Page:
Micro-mechanics of failure planes: key role of sediment texture and composition
My PhD project is part of the European Training Network SLATE, which focuses on the investigation of submarine landslides and associated geohazards. Submarine landslides are gravitational mass movements of marine sediment that can be exceptionally large, with volumes that far exceed those of subaerial landslides. They can damage very expensive subsea infrastructure such as pipelines used for oil and gas recovery or telecommunication cables, and generated tsunamis in the past.
Many studies have shown that basal failure planes of submarine landslides coincide with mechanically weaker layers embedded within the slope stratigraphy. Pore pressure fluctuations along potential weak layers, e.g. embedded volcanic ashes or fossiliferous soils whose particles can break down under loading, can decrease the shear strength of the sediments and hence, undermine slope stability. Although many studies have assessed the influence of sediment composition on the physical properties and shear strength of sediments, the processes occurring prior and during the initial failure are still poorly understood, as these cannot be directly observed or monitored.
In my project, I will focus on quantitatively investigating the key role of sediment texture and fabric on strain localisation, and the temporal and spatial evolution of shear zones on a grain-scaled level. I will conduct 3D numerical shear box experiments, utilising granular simulation techniques (e.g., PFC3D), to investigate the failure processes at the initial stage of submarine landslides. These experiments will be combined with a comprehensive dataset of micro-CT measurements and sedimentological analyses on selected cores from different submarine landslides. From this dataset, information about sediment composition and texture in the vicinity of the basal shear planes will be gathered. This information will directly act as data input for the numerical models. The grain-scaled simulation approach will enable to gain a deeper understanding of the micro-mechanical processes within and along the basal failure planes of submarine slides and therefore, the slide evolution itself.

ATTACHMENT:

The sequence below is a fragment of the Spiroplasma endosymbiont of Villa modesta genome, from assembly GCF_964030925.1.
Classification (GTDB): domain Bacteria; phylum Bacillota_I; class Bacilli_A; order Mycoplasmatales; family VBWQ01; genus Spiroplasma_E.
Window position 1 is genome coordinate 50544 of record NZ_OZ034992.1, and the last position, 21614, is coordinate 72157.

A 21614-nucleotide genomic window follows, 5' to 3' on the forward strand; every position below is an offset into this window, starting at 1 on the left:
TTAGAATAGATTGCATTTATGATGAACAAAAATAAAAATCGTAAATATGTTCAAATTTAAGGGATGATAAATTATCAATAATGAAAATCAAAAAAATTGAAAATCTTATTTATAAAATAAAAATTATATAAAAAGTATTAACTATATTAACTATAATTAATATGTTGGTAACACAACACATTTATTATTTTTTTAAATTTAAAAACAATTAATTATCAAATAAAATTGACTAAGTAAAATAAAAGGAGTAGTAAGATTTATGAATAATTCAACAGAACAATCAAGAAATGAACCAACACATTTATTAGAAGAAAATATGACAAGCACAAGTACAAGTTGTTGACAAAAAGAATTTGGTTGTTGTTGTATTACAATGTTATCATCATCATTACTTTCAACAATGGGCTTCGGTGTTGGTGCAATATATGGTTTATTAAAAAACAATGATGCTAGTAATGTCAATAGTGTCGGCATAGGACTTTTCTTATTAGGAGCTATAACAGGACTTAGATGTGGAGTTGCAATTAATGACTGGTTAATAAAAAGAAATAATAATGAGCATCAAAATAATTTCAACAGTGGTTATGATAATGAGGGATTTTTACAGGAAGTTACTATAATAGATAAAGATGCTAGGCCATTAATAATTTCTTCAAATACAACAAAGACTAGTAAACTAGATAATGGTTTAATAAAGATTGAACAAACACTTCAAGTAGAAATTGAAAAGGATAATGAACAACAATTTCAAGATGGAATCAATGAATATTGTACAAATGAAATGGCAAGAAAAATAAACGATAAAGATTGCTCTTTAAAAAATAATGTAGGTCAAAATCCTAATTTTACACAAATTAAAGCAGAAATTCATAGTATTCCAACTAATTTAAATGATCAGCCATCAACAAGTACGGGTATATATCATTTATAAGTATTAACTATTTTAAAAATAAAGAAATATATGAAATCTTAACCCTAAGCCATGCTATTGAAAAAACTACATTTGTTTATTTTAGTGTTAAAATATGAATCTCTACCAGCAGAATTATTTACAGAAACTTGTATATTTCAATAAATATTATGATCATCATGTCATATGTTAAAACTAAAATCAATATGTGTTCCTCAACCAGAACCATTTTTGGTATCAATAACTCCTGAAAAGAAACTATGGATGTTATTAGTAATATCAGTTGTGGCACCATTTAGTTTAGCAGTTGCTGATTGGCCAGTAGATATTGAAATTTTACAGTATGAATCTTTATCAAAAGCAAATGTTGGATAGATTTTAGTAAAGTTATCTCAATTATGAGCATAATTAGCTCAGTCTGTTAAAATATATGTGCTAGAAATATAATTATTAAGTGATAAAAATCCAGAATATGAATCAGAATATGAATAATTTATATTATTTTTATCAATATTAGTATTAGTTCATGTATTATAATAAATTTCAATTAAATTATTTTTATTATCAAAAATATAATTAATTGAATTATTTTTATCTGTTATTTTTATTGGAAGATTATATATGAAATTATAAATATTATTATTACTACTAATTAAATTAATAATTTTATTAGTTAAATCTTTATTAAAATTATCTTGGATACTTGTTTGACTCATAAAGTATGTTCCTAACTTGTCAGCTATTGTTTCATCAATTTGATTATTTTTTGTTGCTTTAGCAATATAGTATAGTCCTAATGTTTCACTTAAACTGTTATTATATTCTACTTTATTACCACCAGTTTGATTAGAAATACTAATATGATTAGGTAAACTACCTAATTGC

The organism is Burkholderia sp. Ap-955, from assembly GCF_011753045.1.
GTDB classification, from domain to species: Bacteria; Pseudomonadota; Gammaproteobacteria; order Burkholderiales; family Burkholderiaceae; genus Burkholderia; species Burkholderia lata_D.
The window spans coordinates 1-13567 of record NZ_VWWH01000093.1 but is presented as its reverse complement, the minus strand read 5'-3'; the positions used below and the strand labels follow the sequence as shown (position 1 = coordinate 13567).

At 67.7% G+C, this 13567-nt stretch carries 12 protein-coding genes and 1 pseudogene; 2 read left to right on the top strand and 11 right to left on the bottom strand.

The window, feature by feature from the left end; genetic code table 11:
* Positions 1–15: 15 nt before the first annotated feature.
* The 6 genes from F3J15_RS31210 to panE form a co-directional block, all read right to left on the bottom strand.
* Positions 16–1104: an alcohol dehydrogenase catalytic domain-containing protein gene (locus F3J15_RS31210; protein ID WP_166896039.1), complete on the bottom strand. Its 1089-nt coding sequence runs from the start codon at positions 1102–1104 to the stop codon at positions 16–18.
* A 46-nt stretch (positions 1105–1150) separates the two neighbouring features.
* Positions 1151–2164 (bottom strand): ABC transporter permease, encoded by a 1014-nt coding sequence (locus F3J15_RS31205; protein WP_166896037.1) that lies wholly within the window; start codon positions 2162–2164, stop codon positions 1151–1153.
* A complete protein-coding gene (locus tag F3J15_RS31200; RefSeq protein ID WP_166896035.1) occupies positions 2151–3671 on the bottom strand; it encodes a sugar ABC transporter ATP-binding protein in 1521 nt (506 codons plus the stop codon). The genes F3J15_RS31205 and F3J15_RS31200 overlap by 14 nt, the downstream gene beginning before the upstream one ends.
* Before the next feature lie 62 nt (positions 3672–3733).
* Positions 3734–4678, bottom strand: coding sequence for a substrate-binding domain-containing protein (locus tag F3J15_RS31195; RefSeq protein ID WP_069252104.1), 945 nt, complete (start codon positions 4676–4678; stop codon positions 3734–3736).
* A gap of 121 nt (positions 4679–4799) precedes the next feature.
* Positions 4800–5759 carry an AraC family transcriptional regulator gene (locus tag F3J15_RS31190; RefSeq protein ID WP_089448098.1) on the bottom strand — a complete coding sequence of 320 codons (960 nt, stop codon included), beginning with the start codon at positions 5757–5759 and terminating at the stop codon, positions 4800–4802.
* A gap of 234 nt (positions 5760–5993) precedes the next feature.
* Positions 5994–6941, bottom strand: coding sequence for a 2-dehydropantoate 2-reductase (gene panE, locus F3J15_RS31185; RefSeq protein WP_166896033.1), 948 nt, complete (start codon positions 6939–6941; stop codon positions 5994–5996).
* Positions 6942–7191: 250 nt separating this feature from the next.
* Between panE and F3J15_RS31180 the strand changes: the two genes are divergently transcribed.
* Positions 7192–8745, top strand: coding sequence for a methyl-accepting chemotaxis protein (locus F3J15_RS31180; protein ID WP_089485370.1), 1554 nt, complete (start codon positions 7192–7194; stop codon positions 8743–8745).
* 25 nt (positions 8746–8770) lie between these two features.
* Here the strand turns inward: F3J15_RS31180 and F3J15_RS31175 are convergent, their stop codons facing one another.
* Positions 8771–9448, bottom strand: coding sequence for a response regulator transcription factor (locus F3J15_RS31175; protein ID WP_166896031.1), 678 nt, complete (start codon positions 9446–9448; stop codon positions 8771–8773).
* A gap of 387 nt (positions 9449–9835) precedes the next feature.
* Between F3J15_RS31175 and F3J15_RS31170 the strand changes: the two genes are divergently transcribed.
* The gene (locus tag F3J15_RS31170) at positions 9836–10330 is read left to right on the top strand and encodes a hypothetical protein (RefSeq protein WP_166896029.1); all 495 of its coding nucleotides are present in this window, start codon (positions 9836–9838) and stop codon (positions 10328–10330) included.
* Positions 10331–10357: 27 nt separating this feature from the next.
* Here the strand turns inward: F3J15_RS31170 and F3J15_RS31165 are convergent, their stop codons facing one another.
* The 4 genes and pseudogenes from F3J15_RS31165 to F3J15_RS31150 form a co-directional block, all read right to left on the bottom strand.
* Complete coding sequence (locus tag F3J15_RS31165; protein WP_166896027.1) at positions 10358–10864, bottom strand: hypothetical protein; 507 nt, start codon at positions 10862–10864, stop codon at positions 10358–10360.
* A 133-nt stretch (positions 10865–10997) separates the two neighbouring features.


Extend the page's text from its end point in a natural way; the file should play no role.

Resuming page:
|since 10/2017||PhD in the European Training Network SLATE at MARUM, University of Bremen, Germany|
|10/2016 - 09/2017||Earth Sciences at the Karl-Franzens University Graz and the Graz University of Technology, Austria|
|11/2016||M.Sc. in Geophysical Hazards at the University College London, UK|
|09/2014 - 02/2015||Erasmus in Geosciences at the University of Florence, Italy|
|08/2014||B.Sc. in Geosciences at the Eberhard Karls University Tuebingen, Germany|
|03/2017 - 05/2017||Research Intern at the CNR IRPI Research Centre Padua, Italy|
|02/2014 - 03/2014||Research Intern at the GFZ Helmholtz Centre Potsdam, Germany|
|04/2018||ECORD Training Course at MARUM, University of Bremen, Germany|
|11/2017||SLATE Course on Scientific Writing at MARUM, University of Bremen, Germany|
|11/2017||SLATE Workshop: Maps for publications - an introduction to GMT at MARUM, University of Bremen, Germany|
|11/2017||SLATE Workshop: Geophysical mapping of submarine landslides at MARUM, University of Bremen, Germany|